Ruby Ruby Collections Ruby Hashes Working with Hash Keys

Don't understand why I continue to receive an error message on this code challenge?

Hello anyone,

I have been working through this particular challenge for about 2 days now and can't seem to figure out why I keep receiving the same error message, despite having tried multiple ways of writing the code. I know that I may be making a syntactical error here somewhere but I'm really struggling to figure out how. I've even written the code in irb on workspaces to make sure that my logic is sound and I've completed the objective if workspaces is to be believed. The error message I keep receiving is as follows: "We tried a different hash without your "calories" key and your "food" variable was still set to true. Check your code!"

I'm really new to this and I do not know what that means. Any help would be greatly appreciated.

Thank you, -Javan-

hash.rb
hash = { "name" => "Bread", "quantity" => 1, "calories" => 100 }
hash.has_key?("calories")
food = {"name" => "Bread", "quantity" => 1, "calories" => 100 }
food == hash

2 Answers

Ari Misha
Ari Misha
19,217 Points

Hiya there! I feel ya , Javan, even though it took me literally 5 seconds to figure it out lol. Anyways the thing you're not doing what the challenge is askin' ya to. The challenge says If "hash" has a key named "calories", then set the value of food equal to true. And literally thats it. You're tryin' way too much stuff. When it comes to challenges , just keep it simple and precise. Here is the code to clear away your confusions and doubts:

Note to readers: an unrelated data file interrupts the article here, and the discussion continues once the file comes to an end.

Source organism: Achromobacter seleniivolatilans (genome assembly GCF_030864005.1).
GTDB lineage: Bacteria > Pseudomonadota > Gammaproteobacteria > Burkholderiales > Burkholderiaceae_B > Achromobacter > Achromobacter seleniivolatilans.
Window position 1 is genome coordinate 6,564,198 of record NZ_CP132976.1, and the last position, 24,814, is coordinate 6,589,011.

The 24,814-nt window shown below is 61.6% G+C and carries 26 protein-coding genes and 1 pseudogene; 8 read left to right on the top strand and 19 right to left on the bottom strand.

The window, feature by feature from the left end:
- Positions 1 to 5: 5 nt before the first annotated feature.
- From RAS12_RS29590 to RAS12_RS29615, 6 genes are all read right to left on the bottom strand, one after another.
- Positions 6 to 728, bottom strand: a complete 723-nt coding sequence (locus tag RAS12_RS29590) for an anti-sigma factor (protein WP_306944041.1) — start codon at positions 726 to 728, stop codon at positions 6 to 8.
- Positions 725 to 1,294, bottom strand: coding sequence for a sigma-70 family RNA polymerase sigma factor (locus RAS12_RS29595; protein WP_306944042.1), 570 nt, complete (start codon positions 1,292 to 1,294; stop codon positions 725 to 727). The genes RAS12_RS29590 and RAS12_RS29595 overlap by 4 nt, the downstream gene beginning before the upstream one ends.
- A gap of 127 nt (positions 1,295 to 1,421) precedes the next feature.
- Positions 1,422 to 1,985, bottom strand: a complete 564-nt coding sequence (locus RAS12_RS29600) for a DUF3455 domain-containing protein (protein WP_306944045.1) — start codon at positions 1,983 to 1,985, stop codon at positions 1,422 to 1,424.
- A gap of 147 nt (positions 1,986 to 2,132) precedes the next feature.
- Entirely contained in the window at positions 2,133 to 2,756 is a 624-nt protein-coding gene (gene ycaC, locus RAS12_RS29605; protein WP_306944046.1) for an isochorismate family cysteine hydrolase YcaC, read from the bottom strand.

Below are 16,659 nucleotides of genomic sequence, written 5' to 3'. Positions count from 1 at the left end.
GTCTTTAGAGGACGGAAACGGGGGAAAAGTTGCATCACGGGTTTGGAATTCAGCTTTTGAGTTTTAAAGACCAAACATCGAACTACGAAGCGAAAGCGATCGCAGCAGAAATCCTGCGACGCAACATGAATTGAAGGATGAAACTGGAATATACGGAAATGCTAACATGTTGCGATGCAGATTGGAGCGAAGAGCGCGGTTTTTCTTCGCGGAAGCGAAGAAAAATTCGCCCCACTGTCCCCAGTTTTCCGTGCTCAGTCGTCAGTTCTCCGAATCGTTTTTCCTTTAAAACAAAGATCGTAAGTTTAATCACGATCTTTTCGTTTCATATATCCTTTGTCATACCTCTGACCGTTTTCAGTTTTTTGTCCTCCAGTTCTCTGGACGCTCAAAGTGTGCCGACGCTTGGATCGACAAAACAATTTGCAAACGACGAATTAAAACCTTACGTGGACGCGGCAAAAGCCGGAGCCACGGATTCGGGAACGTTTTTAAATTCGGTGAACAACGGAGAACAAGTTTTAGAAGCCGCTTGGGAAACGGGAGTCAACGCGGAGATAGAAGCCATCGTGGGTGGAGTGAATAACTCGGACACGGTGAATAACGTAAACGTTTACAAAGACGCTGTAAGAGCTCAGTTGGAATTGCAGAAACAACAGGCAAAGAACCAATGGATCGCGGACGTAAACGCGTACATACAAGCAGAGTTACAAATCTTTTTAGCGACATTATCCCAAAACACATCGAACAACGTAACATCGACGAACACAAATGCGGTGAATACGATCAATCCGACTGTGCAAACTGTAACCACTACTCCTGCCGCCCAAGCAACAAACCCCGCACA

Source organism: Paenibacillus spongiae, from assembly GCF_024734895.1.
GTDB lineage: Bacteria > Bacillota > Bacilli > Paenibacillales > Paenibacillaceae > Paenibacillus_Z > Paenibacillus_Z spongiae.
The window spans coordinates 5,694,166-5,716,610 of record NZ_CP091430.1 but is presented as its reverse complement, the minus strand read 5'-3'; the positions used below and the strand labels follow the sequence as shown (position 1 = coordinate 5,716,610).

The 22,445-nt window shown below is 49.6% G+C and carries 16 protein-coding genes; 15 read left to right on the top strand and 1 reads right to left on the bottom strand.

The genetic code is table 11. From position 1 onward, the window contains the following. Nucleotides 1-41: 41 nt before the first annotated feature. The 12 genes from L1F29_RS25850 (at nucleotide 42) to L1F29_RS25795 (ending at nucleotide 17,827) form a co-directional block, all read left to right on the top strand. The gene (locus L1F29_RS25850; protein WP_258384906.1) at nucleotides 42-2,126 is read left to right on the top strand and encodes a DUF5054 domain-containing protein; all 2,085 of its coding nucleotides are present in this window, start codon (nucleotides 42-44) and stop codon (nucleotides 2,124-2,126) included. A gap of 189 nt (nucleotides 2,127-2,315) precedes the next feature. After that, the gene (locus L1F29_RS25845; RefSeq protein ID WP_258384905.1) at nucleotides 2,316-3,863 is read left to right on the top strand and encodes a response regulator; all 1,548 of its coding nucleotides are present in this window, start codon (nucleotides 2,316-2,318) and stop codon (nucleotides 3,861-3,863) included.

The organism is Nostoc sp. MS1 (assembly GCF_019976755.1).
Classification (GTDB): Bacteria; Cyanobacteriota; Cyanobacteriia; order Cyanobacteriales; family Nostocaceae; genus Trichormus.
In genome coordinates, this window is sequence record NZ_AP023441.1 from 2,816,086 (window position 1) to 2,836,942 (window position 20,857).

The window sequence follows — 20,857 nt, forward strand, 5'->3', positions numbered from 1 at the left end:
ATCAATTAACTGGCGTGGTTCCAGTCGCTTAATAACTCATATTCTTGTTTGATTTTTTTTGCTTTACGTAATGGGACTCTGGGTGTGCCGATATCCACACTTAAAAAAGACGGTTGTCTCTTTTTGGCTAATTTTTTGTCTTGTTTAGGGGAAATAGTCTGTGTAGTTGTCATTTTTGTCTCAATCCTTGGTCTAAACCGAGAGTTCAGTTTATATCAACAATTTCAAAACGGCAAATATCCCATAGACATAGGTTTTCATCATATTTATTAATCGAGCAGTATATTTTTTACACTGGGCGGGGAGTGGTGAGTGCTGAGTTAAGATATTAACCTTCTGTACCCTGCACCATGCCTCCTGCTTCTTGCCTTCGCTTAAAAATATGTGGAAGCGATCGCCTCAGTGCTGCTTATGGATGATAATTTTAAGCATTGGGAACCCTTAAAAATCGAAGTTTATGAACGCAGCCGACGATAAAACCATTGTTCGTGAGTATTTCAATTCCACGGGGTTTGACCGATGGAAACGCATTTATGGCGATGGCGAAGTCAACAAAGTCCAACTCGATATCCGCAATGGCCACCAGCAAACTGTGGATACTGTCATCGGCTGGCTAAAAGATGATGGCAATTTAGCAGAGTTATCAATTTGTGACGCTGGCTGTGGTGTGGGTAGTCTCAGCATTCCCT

hash = { "name" => "Bread", "quantity" => 1, "calories" => 100 }
food = true if hash.has_key? "calories"

And also has_keys? throws a boolean. In Ruby, any method that ends with "?"(question mark) , it throws a boolean. has_key? has an alias method called keys?, both methods throw similar results. Its just matter of style of coding. I like 'em expressive so i'd stick with has_key?. I hope it helped. (:

~ Ari

Maciej Czuchnowski
Maciej Czuchnowski
36,426 Points

OK, so the first line you wrote - hash.has_key?("calories") - is a great start. It checks if the hash has this key. This expression will either return true or false. If we have a task that asks us to do something conditionally (i.e. depending on whether something is true or false), we should use an if statement. We can use them in a single line or in multiple lines, depending on your coding style. We assign variables using the single = sign. Knowing all this, we need to construct an if statement that - if an expression returns true - assigns the value of true to a variable named food (the use of quotes around that name is unfortunate). Some sample code snippets that could inspire you:

if 'a' == 'a' # expression that returns true or false, true in this case
  variable = true # an assignment of a value to a variable
end

If you prefer one line, it could look like this:

variable = true if 'a' == 'a'

and if you want to be fancy, you can make this even shorter:

variable = 'a' == 'a' # this basically checks whether 'a' is equal to 'a' and then it assigns that boolean value to the variable

These should give you an idea of how to proceed next! Let me know if you have any more problems.